BBC News World Affairs editor, John Simpson, one of the BBC’s most prominent and influential journalists who has followed foreign policy issues for many years, also commented that the case against Ms Lazareva was appalling and absolutely outrageous.

Mrs Blair also questioned Kuwait’s respect for the international rule of law, particularly in the context of its UN Security Council (UNSC) presidency and what signal that sends to the rest of the world. I think, very importantly, global government affairs expert Randa Fahmy, spoke very powerfully about the possibilities for the US Magnitsky Act and potential imposition of sanctions in respect to Kuwait due to its treatment of Ms Lazareva and Saeed Dashti.

Indeed, US president Donald Trump has been briefed about this case, as has US secretary of state Mike Pompeo. Russian foreign minister Sergey Lavrov has also been actively engaged in Ms Lazareva’s case as well, and I believe that this shows the internationalisation of this case and the level of political support for Ms Lazareva, as well as why this will continue to be a sticking point for Kuwait at the United Nations.

SPUTNIK: As member of Ms Lazareva's defence team, what are some of the leading qualities of those involved in the case and, generally speaking, what are their best contributions to the case as a unit?

Jennifer Robinson: This case is a remarkable example of international cooperation across the political divide on the question of the rule of law. Mrs Blair has shown fantastic leadership at Omnia Strategies as the international lead on Ms Lazareva’s case, evidenced by the international impact we have had.

But in a broader context beyond Mrs Blair’s leadership, the level of international solidarity for Ms Lazareva’s situation has been massive. There has been support from across the political spectrum, from first Russian president Boris Yeltsin’s daughter, Tatyana Borisovna Yumasheva, to Cherie Blair in the UK and Neil Bush in the US, the son of George HW and Barbara Bush, and it’s interesting to see such a unique combination of people involved in a specific rule of law issue.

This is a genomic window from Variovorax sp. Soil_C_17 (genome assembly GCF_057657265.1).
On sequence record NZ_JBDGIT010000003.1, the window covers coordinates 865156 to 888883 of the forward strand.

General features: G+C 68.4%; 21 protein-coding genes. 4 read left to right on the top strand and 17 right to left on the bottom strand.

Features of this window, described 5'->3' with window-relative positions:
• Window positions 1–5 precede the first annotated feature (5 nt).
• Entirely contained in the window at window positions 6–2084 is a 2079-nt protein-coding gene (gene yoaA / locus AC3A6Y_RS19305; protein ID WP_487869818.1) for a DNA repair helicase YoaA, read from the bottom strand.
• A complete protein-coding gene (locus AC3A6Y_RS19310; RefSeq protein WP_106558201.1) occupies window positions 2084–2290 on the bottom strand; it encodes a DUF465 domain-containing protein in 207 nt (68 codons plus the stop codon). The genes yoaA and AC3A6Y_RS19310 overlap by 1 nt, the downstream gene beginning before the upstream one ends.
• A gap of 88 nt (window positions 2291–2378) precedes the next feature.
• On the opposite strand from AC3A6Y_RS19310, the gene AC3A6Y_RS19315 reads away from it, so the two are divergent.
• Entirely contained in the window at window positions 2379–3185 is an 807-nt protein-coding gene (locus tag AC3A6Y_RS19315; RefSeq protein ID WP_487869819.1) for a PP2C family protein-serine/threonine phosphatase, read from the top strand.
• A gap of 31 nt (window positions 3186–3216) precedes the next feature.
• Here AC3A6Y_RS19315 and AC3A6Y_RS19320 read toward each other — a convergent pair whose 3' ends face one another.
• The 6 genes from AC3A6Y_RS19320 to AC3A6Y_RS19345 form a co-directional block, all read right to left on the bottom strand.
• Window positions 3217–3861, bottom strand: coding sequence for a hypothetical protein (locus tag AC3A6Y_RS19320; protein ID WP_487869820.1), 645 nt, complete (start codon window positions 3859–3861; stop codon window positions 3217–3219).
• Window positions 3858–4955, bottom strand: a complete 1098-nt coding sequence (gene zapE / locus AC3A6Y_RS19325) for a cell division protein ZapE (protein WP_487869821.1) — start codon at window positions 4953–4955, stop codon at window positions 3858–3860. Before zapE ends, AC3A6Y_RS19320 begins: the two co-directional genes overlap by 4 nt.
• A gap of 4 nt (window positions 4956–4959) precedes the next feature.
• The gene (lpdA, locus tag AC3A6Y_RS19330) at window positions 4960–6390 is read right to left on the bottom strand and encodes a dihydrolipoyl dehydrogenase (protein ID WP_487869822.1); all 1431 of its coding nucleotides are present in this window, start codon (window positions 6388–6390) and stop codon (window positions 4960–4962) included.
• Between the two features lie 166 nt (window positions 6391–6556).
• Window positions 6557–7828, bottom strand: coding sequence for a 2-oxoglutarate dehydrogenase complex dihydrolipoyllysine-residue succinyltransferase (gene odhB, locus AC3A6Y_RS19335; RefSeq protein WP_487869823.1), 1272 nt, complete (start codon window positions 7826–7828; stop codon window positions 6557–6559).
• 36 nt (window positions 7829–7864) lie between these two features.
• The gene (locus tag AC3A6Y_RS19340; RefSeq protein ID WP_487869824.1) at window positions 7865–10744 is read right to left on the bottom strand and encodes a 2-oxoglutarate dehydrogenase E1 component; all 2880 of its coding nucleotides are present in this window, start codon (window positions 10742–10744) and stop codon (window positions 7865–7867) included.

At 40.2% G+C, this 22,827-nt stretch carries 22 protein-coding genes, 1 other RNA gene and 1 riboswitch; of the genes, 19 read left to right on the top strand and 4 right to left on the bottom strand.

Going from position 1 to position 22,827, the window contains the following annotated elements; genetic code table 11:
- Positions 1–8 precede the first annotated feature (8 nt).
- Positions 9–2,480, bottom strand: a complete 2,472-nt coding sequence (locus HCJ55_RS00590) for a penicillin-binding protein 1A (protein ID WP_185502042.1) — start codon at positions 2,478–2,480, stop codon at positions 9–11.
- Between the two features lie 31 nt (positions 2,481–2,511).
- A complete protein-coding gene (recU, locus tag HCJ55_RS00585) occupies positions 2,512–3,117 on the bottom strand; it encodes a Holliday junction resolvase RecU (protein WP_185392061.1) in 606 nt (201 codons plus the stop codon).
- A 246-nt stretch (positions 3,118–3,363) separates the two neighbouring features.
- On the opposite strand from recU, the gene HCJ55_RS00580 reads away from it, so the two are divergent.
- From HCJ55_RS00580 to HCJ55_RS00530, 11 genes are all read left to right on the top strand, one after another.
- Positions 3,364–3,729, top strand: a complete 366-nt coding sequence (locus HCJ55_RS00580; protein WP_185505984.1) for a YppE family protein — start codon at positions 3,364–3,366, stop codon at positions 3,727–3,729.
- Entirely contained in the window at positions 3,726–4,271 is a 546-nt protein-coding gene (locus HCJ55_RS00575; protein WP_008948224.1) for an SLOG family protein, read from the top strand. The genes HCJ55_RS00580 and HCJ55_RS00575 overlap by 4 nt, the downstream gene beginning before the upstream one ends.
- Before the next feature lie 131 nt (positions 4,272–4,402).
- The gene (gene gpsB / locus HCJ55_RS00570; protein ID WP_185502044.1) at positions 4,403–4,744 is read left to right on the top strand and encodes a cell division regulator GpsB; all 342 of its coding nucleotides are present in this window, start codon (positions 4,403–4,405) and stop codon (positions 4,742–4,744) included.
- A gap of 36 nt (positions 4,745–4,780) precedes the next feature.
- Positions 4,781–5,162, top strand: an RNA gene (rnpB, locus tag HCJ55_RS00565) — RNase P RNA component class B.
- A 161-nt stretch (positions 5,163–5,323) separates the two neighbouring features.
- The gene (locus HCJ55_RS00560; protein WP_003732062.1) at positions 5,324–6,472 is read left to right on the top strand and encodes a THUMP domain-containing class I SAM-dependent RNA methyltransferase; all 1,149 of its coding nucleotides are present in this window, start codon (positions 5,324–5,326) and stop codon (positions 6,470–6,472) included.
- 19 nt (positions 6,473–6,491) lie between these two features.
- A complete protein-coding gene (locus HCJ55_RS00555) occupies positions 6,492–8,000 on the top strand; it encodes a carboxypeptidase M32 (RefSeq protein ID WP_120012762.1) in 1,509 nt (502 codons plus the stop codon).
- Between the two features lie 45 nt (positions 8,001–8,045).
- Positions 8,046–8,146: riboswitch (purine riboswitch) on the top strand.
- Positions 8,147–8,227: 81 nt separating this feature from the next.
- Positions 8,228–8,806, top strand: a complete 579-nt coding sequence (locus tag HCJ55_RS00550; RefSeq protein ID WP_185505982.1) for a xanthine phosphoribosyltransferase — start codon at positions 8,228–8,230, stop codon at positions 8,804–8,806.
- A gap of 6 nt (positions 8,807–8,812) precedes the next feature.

I think that under Mrs Blair’s leadership and strategic engagement with the United Nations, we will hopefully see more positive outcomes for Marsha Lazareva in the future.

SPUTNIK: Can you explain to us some of the parallels between Ms Lazareva’s case and that of Wikileaks founder Julian Assange? Which international standards should be upheld in both of their cases?

Jennifer Robinson: The UN Working Group on Arbitrary Detention plays an incredibly important role in setting international standards, which states are obliged to abide by through their international treaty commitments.

Like Julian Assange, Marsha Lazareva's case is an impossible situation that ought to be remedied by the international community. All states must abide by these standards, and it’s important that Kuwait, particularly in its role as the president of the UN Security Council, respects the international rule of law and the rulings of UN-WGAD.